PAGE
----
Interview #36 – The uncertain employer

I am in a rather solid job at the moment; I like who I work with quite a bit. The main issue is that there is significantly more work than can be accomplished yet we are expected to complete the work regardless of the hours and oh yeah… the pay is not great. And each attorney effectively operates 100% autonomously, pretty much with no support. It’s like being a solo attorney in a big firm setting.

So, although I am lucky enough not to be plastering the whole city with my resume, I am cautiously sending out my resume to select employers. Mostly because if I stay at the job I am at now, I don’t think I could ever pay off my student loans.

So using my newfound desirability as an actually trained and experienced attorney, I have sent out a few applications. This particular interview was garnered through networking. I had showed up to a happy hour event where someone had mentioned their caseload and I had laughed and told them my numbers. We worked the same types of cases but I had 4 to almost 5 times as many cases as them. This led to a short discussion wherein they mentioned their firm was looking for someone new. I shot off an email with my resume later that night and got a call back for an interview that same week.

The office was set in a nice glass and steel mid-rise office building. I showed up on time and was ushered into a conference room where the decorator must have been given the request to make as many things white as they could. If you know styles, it probably was exactly minimalist modern continental. To say the office appeared spartan was an understatement, but they appeared to have (some) money so it must have been more by choice (I think).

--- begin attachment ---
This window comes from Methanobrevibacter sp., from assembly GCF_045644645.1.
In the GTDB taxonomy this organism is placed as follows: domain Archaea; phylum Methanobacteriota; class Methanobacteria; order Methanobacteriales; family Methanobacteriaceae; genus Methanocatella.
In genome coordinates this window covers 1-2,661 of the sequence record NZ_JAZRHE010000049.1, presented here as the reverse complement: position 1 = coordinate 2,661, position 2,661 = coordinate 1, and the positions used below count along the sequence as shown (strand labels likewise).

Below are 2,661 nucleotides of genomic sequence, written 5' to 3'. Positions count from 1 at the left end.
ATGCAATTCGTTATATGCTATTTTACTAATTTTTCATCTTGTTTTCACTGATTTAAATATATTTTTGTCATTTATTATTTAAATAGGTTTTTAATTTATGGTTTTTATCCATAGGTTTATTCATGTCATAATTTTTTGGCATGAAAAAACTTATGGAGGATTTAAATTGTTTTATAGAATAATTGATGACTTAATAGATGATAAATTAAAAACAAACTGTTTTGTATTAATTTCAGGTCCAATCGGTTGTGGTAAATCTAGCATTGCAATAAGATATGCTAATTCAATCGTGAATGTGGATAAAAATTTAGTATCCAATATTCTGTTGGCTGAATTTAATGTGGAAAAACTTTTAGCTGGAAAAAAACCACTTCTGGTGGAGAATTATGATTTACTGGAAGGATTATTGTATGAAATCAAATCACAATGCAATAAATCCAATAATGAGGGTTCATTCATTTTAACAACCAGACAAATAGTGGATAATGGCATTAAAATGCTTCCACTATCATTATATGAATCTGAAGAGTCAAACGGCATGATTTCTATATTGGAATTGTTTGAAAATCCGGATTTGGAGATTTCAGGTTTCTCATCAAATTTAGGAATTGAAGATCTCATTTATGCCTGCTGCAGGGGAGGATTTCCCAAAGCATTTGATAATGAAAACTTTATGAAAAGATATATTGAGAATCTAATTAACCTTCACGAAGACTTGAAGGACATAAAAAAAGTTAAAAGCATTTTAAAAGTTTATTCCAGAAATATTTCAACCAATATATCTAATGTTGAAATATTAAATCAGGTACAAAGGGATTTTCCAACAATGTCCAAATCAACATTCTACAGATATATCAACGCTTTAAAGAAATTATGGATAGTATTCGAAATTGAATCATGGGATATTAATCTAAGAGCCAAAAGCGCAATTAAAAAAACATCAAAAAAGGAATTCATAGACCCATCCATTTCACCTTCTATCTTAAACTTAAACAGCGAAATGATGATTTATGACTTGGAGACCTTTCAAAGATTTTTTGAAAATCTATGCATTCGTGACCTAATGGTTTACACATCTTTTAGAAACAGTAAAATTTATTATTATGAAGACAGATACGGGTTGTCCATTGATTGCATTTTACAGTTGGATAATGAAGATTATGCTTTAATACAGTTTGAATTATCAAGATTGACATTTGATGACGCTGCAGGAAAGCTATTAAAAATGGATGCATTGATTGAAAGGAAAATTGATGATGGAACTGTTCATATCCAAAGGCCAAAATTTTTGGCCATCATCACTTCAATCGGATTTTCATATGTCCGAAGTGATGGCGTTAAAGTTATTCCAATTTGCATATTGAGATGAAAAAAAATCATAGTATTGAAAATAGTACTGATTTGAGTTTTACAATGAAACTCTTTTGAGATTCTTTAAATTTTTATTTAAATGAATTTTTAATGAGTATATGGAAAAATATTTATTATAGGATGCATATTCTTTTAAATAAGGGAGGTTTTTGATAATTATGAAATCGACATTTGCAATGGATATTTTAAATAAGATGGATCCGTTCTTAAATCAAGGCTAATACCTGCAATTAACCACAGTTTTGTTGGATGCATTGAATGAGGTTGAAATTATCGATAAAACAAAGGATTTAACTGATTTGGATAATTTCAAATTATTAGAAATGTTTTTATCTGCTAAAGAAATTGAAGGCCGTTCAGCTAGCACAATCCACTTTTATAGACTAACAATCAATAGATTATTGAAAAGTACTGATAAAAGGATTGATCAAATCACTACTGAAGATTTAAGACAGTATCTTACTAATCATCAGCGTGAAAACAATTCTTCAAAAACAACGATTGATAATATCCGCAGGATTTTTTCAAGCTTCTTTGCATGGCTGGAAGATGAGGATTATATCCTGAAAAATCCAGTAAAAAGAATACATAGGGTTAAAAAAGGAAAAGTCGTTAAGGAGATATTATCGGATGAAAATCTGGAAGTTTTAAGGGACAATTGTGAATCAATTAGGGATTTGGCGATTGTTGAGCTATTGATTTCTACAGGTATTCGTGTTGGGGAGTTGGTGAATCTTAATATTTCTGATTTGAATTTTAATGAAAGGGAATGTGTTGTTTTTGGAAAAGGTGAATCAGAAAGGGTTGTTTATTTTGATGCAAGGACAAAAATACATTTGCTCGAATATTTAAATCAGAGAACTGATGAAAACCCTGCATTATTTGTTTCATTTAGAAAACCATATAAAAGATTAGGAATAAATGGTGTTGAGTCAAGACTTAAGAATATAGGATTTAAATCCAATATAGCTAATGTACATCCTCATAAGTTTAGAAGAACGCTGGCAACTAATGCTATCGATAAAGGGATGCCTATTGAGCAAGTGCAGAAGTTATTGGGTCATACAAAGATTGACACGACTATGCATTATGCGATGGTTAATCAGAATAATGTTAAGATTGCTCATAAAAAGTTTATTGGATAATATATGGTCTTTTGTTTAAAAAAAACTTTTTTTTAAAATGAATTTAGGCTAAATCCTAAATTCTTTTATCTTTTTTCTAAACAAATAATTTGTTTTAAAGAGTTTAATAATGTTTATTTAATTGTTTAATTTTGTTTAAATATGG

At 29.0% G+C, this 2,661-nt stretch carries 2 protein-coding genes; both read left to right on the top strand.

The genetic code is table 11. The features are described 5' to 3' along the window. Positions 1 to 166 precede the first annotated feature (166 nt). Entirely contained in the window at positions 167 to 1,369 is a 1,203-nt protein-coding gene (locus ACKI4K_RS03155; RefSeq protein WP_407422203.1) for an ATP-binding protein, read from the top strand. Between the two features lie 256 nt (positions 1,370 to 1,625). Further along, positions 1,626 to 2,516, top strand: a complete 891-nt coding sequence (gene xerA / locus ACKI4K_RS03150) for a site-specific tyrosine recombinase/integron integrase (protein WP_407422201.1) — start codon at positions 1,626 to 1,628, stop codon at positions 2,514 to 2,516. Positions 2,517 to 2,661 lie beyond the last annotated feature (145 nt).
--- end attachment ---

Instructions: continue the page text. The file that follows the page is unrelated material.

The firm’s local partner eventually ambled in holding nothing but a coffee cup. I’m still unsure if this was on purpose or if he had lost my resume and didn’t want to ask for a new copy, because it seemed as if he had never bothered reading it at all.

What followed was the least interesting interview I’ve ever had. The partner started off by asking me to tell him about myself.  I do believe that was the first, and damn near last question he asked during the interview. Most of the interview was me asking him questions and then having a little bit of back and forth on them. The partner stated they were looking for an associate but didn’t really seem to have any idea why, or what they would be doing.

It was quite difficult trying to interview for a job when the interviewer seemed so disinterested in interviewing. The interview went on for about an hour. By the end of it, I am pretty sure the partner had figured out he didn’t know what he wanted, or even if he wanted to hire anyone. Thinking back on it, I don’t even think I got a rejection from the firm, just silence. It was not a better position than the one I am in, and it didn’t seem to pay anything decent over my current offering either. It was relatively forgettable, but I made note of the firm so I wouldn’t make the mistake of applying there in the future.

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